In this sense, HomeGoods really is almost like a flea market experience. With unique offerings at each store, it’s worth hitting up a couple if you have a morning to spare and a decor to-do list to get to.

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Photography by MATT HARRINGTON FOR HOMEGOODS

Want to know what’s on team Domino’s decor to-do list? Here, some of the things our editors never leave a HomeGoods store without.

Wall Decor:
“Not only is their wall decor super affordable, but the inventory there changes so frequently that there’s always something new to choose from.” – Hayley Squire, Email Marketing Manager

Outdoor Essentials:
“I’m super impressed by HomeGoods’ outdoor decor. Last time I was there, I became obsessed with this plant holder that looked like a pricey vintage score. Still wish I bought it!” – Kristin Limoges, Wellness Editor

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Photography by MATT HARRINGTON FOR HOMEGOODS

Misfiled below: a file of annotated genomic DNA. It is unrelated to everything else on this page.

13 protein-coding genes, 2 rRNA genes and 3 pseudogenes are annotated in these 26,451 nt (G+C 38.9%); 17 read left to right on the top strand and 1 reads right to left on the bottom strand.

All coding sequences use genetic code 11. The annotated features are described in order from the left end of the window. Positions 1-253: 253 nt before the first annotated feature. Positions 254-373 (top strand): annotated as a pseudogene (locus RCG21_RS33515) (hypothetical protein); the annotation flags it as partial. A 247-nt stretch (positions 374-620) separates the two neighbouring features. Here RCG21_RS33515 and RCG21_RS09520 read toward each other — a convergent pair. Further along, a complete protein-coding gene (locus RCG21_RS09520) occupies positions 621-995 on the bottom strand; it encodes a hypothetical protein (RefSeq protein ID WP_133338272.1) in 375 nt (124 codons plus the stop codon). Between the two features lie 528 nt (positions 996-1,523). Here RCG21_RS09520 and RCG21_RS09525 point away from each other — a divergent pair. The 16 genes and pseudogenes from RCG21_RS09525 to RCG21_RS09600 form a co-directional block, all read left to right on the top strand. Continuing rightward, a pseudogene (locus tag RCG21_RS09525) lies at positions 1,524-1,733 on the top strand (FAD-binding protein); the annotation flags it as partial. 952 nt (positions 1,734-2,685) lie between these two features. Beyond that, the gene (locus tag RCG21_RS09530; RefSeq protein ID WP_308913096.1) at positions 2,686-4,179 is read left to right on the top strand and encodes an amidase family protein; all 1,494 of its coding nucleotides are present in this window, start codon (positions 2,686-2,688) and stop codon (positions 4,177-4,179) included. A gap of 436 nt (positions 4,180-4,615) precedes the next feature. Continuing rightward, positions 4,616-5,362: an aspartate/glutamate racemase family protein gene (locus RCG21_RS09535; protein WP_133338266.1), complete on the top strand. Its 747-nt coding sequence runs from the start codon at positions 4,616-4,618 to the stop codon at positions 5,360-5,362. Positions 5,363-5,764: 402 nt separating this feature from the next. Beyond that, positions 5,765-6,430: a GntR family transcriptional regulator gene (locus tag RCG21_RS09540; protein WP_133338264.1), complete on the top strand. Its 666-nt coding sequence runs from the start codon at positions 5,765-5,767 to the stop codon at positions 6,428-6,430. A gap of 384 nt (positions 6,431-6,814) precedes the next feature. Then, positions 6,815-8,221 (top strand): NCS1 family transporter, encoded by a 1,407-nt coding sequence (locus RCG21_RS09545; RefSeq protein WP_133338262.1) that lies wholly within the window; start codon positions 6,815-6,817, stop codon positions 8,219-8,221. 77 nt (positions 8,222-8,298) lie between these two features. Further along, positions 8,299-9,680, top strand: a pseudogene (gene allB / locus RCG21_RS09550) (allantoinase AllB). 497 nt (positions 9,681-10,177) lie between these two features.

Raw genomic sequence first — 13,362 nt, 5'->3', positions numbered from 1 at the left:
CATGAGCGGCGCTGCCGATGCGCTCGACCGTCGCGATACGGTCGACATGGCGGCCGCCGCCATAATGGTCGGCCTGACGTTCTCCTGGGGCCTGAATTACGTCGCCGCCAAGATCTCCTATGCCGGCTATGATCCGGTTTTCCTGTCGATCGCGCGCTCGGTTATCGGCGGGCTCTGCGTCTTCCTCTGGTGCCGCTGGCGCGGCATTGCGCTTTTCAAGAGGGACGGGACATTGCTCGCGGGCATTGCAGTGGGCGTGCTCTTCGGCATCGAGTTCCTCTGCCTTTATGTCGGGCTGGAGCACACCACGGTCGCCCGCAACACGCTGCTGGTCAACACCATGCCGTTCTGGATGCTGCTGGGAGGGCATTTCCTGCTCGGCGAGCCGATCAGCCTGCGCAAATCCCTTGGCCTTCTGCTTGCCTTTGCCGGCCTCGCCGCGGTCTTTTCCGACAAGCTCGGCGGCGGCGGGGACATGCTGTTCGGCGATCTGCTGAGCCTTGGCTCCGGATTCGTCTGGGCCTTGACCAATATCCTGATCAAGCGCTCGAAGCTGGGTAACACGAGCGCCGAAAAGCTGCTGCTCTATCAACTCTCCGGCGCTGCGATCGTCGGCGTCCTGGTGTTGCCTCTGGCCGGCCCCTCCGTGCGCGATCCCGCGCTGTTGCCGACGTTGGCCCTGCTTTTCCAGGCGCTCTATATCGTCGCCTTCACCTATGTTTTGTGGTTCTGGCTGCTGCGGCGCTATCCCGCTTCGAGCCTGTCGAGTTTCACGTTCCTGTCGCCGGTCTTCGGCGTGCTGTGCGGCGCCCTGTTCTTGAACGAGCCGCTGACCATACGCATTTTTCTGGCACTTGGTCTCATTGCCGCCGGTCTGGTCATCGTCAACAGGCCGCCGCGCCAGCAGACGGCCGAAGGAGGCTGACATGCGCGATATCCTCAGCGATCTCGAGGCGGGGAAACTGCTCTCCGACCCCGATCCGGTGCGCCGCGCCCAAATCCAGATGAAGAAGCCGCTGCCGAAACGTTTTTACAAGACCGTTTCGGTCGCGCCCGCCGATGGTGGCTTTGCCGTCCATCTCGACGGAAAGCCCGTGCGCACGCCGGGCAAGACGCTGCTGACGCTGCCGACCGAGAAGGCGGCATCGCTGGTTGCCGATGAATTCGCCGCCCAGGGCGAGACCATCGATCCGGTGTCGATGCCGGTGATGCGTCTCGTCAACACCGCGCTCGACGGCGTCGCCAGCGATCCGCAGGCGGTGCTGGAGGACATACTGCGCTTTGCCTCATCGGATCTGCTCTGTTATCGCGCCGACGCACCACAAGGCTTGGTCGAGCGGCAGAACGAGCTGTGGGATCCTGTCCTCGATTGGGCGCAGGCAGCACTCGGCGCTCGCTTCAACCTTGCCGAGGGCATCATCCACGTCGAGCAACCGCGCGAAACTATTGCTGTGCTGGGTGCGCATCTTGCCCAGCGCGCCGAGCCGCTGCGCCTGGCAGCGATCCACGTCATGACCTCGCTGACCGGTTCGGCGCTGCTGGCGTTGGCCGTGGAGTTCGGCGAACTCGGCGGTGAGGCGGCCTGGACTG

Coffee Table Books:
“HomeGoods is low-key the best place to snag amazing design books and other statement reads for the coffee table. They’re usually on super discount and in pretty solid condition, too.” – Lydia Geisel, Contributing Writer

Pots and Pans:
“I love stalking the kitchen aisle for deals on pots, pans, and any other kitchen essential I would be hard-pressed to splurge on.” – Anna Kocharian, Digital Editor

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Courtesy of HomeGoods

See more insider shopping secrets for your favorite stores:
10 Ikea Shopping Hacks, According to an Employee
16 Trader Joe’s Shopping Secrets That’ll Change the Way You Shop
Experts Reveal the Most Cost-Effective Sephora Shopping Hacks